The judge further ruled that a court officer usurped the court's authority to communicate with the jury on the record concerning their inability to reach a verdict. Citing Commonwealth v. Rodriguez, 364 Mass. 87, 99 (1973), the judge noted that it is important that whatever is said in such circumstances have no coercive tendency. He concluded that the average juror could well have interpreted the court officer's remarks as requiring several days of additional deliberations before the jury might be discharged, unless, of course, they were to come to a verdict on both indictments.

The judge ruled that the defendant had shown that extraneous matter was introduced to the jury, that the burden then shifted to the Commonwealth to show beyond a reasonable doubt that the defendant was not prejudiced by that extraneous matter (see Commonwealth v. Fidler, supra at 201), and that the Commonwealth had failed to meet that burden.

1. There is no sound reason to adopt an exclusionary rule that would suppress the evidence of the court officers' improprieties in dealing with the jury. Defense counsel did not violate a constitutional provision, or even the code that this court has established to guide the professional conduct of attorneys. The wrong was not so great as to warrant the harsh consequences of suppression.

The deterrent effect of an exclusionary rule is not needed in circumstances like these, moreover, because the court can create sufficient deterrence by fashioning a disciplinary rule regulating postverdict jury contact. Such a rule would have practical teeth, unlike the more problematic prospect of establishing tort liability against a police officer who conducts *402 an unlawful search.[3] A rule excluding relevant evidence, beneficial to a defendant and obtained through no wrongdoing by the defendant, would raise questions of fair trial and due process. Once such evidence is acquired, the defendant should not be denied its use because of his counsel's error. See Commonwealth v. Smith, 403 Mass. 489, 493 (1988). Although there is a refreshing novelty to the Commonwealth's advocacy of the beneficial, deterrent effect of an exclusionary rule, this case does not present a need for such a rule.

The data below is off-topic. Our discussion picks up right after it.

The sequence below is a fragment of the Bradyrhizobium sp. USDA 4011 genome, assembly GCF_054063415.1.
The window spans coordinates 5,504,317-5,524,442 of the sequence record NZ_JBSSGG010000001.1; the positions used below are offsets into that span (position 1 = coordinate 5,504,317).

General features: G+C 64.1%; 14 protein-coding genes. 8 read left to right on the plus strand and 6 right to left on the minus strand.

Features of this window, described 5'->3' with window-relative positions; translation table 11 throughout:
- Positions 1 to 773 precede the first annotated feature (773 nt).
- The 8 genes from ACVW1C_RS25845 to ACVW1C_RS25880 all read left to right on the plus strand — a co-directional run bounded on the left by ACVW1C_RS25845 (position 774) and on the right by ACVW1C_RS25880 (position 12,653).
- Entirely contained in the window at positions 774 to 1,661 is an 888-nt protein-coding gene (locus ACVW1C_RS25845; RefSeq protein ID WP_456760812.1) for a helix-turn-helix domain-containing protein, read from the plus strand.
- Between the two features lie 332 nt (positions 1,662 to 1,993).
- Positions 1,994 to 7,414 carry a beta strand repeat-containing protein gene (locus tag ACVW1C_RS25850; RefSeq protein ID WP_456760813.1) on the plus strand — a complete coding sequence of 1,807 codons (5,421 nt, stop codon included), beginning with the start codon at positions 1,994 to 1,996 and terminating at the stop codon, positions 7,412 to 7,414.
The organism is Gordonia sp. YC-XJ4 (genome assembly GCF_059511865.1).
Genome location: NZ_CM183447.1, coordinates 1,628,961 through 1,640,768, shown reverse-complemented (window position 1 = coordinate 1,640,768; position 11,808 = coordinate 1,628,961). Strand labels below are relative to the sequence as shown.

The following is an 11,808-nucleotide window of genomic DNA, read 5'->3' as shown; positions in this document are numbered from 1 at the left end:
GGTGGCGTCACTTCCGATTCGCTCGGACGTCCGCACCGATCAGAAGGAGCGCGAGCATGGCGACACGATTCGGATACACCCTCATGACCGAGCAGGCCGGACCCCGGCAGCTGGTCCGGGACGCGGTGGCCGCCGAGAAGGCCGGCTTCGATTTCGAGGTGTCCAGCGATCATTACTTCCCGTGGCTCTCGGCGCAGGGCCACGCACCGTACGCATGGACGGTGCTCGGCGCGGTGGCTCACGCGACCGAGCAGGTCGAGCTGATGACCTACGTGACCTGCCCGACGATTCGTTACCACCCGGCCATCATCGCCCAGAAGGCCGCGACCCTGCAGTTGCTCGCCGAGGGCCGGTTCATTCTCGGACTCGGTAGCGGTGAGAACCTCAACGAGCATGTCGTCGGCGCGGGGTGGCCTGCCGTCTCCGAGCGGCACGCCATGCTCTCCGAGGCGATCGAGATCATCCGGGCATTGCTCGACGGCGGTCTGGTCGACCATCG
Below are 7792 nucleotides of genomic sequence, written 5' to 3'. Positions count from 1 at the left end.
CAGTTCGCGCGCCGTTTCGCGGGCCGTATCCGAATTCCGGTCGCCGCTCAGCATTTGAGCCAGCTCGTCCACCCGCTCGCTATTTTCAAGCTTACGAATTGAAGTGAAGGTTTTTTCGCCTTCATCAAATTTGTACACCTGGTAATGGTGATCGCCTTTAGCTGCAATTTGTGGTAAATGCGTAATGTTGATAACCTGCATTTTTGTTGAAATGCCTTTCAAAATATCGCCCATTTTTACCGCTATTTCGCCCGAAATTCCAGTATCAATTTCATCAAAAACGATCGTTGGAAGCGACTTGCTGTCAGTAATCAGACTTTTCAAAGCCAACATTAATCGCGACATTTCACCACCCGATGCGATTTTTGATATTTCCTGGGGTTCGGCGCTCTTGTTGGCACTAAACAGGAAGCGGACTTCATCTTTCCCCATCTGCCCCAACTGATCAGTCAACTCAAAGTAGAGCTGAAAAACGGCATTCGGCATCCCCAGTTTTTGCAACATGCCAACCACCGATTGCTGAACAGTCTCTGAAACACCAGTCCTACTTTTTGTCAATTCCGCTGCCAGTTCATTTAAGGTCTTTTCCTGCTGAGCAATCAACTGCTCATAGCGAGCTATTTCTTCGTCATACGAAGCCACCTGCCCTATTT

2. The judge was warranted in ruling that the Commonwealth had failed to prove beyond a reasonable doubt that the defendant was not prejudiced by the court officers' extraneous remarks. It is sufficient to note that an average juror might well be pressured into promptly agreeing to a verdict, when, on a Monday morning, he or she is advised that the judge will not even be told of the jury's deadlock until Wednesday or Thursday. Certainly the judge was not obliged to find beyond a reasonable doubt that the defendant was not prejudiced by that event.

3. This is not the occasion for fashioning a disciplinary rule concerning the limits of postverdict questioning of jurors. See Miller v. United States, 403 F.2d 77, 81 (2d Cir.1968). Normal procedures for the publishing of a proposed court rule for comment should be followed. We do wish, however, to comment about the nature of any such disciplinary rule.

The Fidler opinion and our subsequent opinions concerning postverdict interviews with jurors have not discussed the interrelationship between the principles expressed in those opinions and the Code of Professional Responsibility. See Commonwealth v. Dixon, 395 Mass. 149 (1985); Cassamasse v. J.G. Lamotte & Son, 391 Mass. 315 (1984). Certainly there is a difference. The Code provides in S.J.C. Rule 3:07, DR 7-108 (D), that, "[a]fter discharge of the jury from further consideration of a case with which the lawyer was *403 connected, the lawyer shall not ask questions of or make comments to a member of that jury that are calculated merely to harass or embarrass the juror or to influence his actions in future jury service." The implication of DR 7-108 (D) is that a lawyer properly may initiate a conversation with a discharged juror. See A.B.A. Code of Professional Responsibility and Canons of Judicial Ethics, Ethical Consideration 7-29 (1970) ("[a]fter the trial, communication by a lawyer with jurors is permitted so long as he refrains from asking questions or making comments that tend to harass or embarrass the juror or to influence action of the juror in future cases"). See also Elisovsky v. State, 592 P.2d 1221, 1229 (Alaska 1979); State v. Blocker, 211 Kan. 185, 197-198 (1973); Matter of Delgado, 279 S.C. 293, 296-297 (1983), cert. denied, 464 U.S. 1057 (1984). There was no evidence to support a conclusion that defense counsel violated DR 7-108 (D).